Facts about Portuguese man-of-war

We found 19 facts about Portuguese man-of-war

Pacific man-of-war

Portuguese man-of-war are fascinating creatures, that are in fact a colony of individual organisms. Named after warship vessels, they resemble floating plastic bags, tinted with a bluish or pinkish hue. They are commonly found in the biggest oceans, except in the Arctic Ocean, and pose no threat to humans, but can sting painfully.

Portuguese man-of-war
They belong to the genus Physalia and are its only representative.
They are commonly confused with jellyfish, thanks to their tentacles.
They are a species of marine hydrozoan, found in every ocean, except for the Arctic Ocean.
Hydrozoans are predatory marine animals, colonizing mostly warm, saline waters around the globe.
They are siphonophores, which means they are, in fact, living colonies of individual zooids, working as a unit.
Both the Portuguese man-of-war and the Pacific man-of-war are considered the same species.
Some recent research may suggest they are not the same species. The organisms present in the Pacific Ocean are smaller than the ones from the Atlantic.
They consist of a floating, gas-filled bladder (pneumatophore), and submerged tentacles.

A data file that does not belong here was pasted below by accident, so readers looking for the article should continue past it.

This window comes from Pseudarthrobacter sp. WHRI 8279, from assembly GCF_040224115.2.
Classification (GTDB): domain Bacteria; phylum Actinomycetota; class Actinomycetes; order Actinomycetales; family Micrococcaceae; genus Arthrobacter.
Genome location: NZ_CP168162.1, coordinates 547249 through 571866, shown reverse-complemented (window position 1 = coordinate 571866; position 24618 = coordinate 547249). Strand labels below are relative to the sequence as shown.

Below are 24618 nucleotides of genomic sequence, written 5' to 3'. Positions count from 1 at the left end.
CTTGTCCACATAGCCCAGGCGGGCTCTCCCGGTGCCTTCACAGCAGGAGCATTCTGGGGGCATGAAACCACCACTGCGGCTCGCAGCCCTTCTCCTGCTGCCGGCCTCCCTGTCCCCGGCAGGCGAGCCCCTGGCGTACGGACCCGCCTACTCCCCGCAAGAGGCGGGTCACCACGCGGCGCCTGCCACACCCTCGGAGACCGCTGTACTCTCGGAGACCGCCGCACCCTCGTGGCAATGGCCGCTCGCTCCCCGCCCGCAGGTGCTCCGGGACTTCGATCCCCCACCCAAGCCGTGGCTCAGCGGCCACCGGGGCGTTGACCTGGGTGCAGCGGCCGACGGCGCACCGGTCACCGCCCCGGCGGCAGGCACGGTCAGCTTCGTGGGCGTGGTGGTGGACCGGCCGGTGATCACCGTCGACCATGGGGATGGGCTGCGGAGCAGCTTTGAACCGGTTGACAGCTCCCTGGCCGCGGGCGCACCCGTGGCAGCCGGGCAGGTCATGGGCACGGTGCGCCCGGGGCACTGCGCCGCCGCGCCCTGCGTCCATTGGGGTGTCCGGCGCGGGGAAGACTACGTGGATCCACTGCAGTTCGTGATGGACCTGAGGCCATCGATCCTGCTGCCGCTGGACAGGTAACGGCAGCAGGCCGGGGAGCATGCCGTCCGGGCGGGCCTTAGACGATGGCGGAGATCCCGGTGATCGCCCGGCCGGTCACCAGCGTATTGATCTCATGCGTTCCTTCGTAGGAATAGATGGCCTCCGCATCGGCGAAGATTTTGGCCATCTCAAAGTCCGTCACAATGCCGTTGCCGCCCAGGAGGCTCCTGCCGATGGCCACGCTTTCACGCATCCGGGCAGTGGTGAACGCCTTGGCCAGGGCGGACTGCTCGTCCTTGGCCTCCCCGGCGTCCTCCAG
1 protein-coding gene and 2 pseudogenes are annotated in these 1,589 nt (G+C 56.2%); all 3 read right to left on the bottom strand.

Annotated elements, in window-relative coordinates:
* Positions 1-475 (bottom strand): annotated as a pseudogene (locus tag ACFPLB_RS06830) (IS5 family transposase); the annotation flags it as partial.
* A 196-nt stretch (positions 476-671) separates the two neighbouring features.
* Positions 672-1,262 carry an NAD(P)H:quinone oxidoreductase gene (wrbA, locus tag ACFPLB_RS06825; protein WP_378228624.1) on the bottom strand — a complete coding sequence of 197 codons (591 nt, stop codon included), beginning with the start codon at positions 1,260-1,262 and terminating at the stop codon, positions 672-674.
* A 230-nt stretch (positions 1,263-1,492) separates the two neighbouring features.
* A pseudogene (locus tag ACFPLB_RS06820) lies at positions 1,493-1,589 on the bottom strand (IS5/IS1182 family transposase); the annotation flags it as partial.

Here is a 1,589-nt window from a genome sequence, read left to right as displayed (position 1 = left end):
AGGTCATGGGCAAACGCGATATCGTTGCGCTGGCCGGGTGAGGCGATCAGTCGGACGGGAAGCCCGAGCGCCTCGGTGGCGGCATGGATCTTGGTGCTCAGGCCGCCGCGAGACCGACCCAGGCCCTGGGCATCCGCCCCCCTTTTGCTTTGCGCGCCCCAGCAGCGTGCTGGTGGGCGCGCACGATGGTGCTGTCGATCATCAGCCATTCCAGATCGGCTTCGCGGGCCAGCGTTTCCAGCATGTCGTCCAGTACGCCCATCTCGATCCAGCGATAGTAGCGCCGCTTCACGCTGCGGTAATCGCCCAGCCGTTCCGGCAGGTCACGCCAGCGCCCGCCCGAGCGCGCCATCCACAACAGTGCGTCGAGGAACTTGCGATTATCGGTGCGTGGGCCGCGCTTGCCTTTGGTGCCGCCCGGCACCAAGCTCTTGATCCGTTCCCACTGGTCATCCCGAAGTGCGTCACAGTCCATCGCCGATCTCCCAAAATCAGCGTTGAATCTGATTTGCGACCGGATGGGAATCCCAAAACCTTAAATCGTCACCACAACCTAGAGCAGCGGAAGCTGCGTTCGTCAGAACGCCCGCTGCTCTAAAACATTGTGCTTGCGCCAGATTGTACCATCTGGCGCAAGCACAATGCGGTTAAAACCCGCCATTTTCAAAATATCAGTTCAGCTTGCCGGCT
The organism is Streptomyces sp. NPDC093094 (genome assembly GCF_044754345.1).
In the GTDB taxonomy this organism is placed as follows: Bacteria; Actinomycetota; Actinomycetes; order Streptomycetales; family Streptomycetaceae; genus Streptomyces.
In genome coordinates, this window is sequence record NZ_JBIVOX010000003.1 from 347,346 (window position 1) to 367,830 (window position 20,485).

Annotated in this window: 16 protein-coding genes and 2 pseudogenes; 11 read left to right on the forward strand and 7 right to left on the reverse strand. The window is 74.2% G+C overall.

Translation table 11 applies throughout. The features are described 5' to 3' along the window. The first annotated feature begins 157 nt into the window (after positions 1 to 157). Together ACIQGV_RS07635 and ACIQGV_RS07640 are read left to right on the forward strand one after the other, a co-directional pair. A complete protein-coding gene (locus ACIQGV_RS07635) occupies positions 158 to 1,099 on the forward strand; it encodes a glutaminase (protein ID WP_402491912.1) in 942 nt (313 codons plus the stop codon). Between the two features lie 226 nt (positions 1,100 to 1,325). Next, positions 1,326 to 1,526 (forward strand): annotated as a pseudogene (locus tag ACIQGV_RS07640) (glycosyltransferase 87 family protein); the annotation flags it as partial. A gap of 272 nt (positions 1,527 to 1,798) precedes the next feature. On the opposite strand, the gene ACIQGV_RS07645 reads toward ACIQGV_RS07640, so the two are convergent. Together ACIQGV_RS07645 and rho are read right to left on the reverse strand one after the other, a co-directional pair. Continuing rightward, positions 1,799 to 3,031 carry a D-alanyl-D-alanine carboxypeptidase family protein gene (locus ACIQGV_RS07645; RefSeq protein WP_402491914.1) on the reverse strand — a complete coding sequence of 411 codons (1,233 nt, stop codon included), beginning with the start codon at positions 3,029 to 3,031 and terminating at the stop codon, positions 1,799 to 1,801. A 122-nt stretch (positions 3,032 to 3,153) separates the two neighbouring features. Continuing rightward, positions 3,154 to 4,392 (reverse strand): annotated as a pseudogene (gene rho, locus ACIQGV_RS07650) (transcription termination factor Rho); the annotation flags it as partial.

They grow up to 31 centimeters, with 51 meters long tentacles.
They are translucent, but the pneumatophore has a blue, purple, or pink hue.
They were named after a wooden warship at full sail, that the British sailors called Man of War.
The resemblance is questionable because they rather resemble a floating plastic bag.
They have no individual movement method; they float with the current or the wind.
They are neuston organisms, which means they live on the surface of the water.
They are venomous.
The venom fills their thin tendrils and is used on fish and small creatures lured by the movement of their tentacles.
They feed on small fish, crustaceans, and shrimp.
They have natural predators.
The two main ones are the violet sea snail and sea slugs from the genus Glaucus. They also fell prey to loggerhead sea turtles and ocean sunfish.
Their sting is very painful.
It is not deadly, however, there are known cases of anaphylactic shock and cardiovascular collapse as a side effect of the sting.
They can sting even once the tentacle is severed, or while washed ashore.
The number of their population is currently unknown.
It is believed that each colony has a specified sex.
Little is known about their procreation, only what scientists theorize. They suggest genozoids–reproductive individuals of Hydrozoan colonies–release sperm and eggs into the ocean, and get fertilized once cross paths with the same package from other man-of-war colony.
They form legions of 1,000 colonies floating together.
It is most likely not an intentional strategy, but rather a result of floating with the current, as they do not have any individual movement method.
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